Martin Amis
The limits of comedy
in The grotesque in contemporary British fiction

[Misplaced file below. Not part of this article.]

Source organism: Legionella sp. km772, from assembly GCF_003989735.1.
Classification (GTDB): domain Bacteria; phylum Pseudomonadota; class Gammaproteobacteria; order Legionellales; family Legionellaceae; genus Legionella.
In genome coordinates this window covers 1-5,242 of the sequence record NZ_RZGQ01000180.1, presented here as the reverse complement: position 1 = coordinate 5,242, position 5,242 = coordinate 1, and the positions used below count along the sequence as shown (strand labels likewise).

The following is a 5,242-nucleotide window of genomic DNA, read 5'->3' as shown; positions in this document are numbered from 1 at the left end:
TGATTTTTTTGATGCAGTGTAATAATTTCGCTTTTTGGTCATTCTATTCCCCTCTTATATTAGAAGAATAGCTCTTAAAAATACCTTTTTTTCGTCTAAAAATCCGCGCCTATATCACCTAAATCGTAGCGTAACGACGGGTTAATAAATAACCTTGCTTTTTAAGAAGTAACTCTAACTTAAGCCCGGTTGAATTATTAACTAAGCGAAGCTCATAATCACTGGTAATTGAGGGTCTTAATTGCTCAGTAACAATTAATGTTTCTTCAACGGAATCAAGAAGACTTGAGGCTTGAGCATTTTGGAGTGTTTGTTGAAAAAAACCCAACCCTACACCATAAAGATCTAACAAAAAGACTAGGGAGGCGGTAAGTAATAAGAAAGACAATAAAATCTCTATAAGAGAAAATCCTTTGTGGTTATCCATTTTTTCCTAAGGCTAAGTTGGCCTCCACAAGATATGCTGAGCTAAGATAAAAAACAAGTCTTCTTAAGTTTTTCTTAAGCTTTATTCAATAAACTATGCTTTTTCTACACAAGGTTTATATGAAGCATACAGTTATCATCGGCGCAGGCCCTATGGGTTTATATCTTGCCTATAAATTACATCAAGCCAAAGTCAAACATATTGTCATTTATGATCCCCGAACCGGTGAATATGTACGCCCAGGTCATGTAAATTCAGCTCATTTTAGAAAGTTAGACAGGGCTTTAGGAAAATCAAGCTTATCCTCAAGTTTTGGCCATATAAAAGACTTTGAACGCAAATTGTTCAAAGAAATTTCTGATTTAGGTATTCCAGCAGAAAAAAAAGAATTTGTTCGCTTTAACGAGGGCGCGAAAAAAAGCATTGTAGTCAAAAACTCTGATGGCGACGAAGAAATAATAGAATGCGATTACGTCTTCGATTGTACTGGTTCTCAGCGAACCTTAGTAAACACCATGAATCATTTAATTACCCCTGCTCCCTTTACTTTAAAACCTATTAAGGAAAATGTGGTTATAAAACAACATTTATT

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This chapter looks at the work of Martin Amis in the light of author's discussion of the grotesque in literature. It examines his novels Money: A Suicide Note and London Fields. An important example of Amis situating his work within the tradition of the grotesque occurs at the very beginning of Amis's career as an author in The Rachel Papers. Amis is interested in genre and brings comedy and slapstick to bear on his account of the contemporary novel. Time's Arrow represents a prime example of a grotesque novel. In Time's Arrow it is ironically the irreversible nature of time and of the past that is emphasised, and through the grotesque what has been a mechanism for comedy becomes a means of engendering deep pathos and horror.

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